• The payment terms which are so heavily weighted in favour of the retailer, leaving the suppliers exposed to financial ruin, and foreign factory workers destitute in the turmoil of this pandemic. What some seem to be failing to understand is that, without our suppliers, we have no retail business.

In the meantime, I have designed and built my own website, and had a few sourcing projects underway before the virus curtailed my activity, so, if you think your business could benefit from my experience, check out the website and get in touch! We specialise in buying, sourcing, licensing for retail, and training, all of which can be tailored to each specific clients needs.

This new existence is nothing if not varied, and I have never had to learn so much, so fast. This past couple of weeks has seen me creating lectures and developing seminars to be delivered online, writing an article for Drapers, and marking assignments on global sourcing, sustainability and garment technology. I’ve also been creating tech packs and working with overseas sources to build costing and sampling schedules so that when the world re-opens for business we can get off to a flying start, besides connecting with a wide variety of former colleagues, friends and suppliers – sometimes, when we find ourselves in uncharted territory, it just helps to talk about it. I have also embarked on a training course to gain a teaching qualification, and returned some attention to the book that I started writing a long time ago and never quite finished.

Getting out into our local countryside, across the fields and through the bluebell woods, with the dog, and doing daily zoom pilates classes are also helping to keep brain and body moving!

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On tuesday I embarked on a 4 hour stint of delivering online tutorials…… It was the first time I had done this; I had 36 students (although not all of them managed to make it), in groups of 4, at 20 minute intervals. Each student had, in essence, 4 minutes to present their research and summary, on sustainability, for their chosen retailer (of which they had 3 very different global businesses to choose from). Obviously, in order to manage this effectively, I had to also have done the research on these particular brands myself. What I discovered was very mixed, and generally involved the production of huge reports on sustainability which talked a great deal about the aims of the business, what they planned to do, and how their strategy was being developed, but not very much detail on actual action being taken. At a moment in time when every brand or retailer needs to take action right now, acting responsibly and ethically towards their employees and supply chain, it made for very concerning reading. The students were asked to formulate their thoughts on the following:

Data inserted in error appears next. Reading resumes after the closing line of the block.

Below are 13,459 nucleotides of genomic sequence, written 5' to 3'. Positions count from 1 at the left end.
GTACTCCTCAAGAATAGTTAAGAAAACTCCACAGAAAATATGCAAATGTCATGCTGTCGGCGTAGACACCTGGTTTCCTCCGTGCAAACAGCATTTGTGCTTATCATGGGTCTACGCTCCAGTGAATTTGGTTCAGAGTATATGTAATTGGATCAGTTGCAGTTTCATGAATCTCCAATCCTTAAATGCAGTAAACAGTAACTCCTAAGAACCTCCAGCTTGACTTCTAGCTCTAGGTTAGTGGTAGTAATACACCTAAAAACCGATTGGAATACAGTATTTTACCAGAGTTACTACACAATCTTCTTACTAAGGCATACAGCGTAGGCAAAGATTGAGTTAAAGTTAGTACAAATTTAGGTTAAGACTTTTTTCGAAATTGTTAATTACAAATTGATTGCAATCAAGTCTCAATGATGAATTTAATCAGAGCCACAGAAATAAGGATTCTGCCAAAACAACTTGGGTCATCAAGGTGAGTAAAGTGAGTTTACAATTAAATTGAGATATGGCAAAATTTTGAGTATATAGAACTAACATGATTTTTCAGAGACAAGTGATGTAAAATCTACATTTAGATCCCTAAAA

What are the brands current policy, sustainability approach and practices?

Are they or are they not doing enough, or is it all simply greenwashing?

How do they fare on the Fashion Revolution Transparency Index, Higg Scoring and against the relevant Unicef Sustainable Development Goals?

And finally, how would the student develop an approach to deliver improvements in the sustainability practices of their chosen retailer?

This left me a brief opportunity to ask questions and give feedback. Challenging enough, under normal circumstances, but what I have failed to mention is that the majority of these are international students, now relocated as a result of the virus, to multiple time zones, joining me from as far afield as Indonesia, China, Switzerland, Poland, Russia, Italy, Sweden, Denmark, Portugal, India and the USA. It was like a bizarre United Nations version of online speed dating – exhausting, but exhilerating, and I loved every minute of it!

With everything that they are learning, and the new ideas they are bringing to the table, this crop of retail buying graduates will be a formidable, global force for change!

http://www.buyerseye.co.uk

juliaredman@buyerseye.co.uk

 

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About BuyersEye

A fashion head of Buying with a passion for interior design and travel.
This entry was posted in Buying, Clothing, Fashion, honesty, kindness, licensing, negotiation, Retail, Sustainability, Uncategorized. Bookmark the permalink.

1 Response to Where’s my crystal ball…….

  1. joeypolly says:

    Great read, I left retail buying 7 years ago but over the last month have found myself thinking about it more than ever! The reboot on the retail clothing industry is well over due and I am looking forward to watching the revolution of everyday fashion.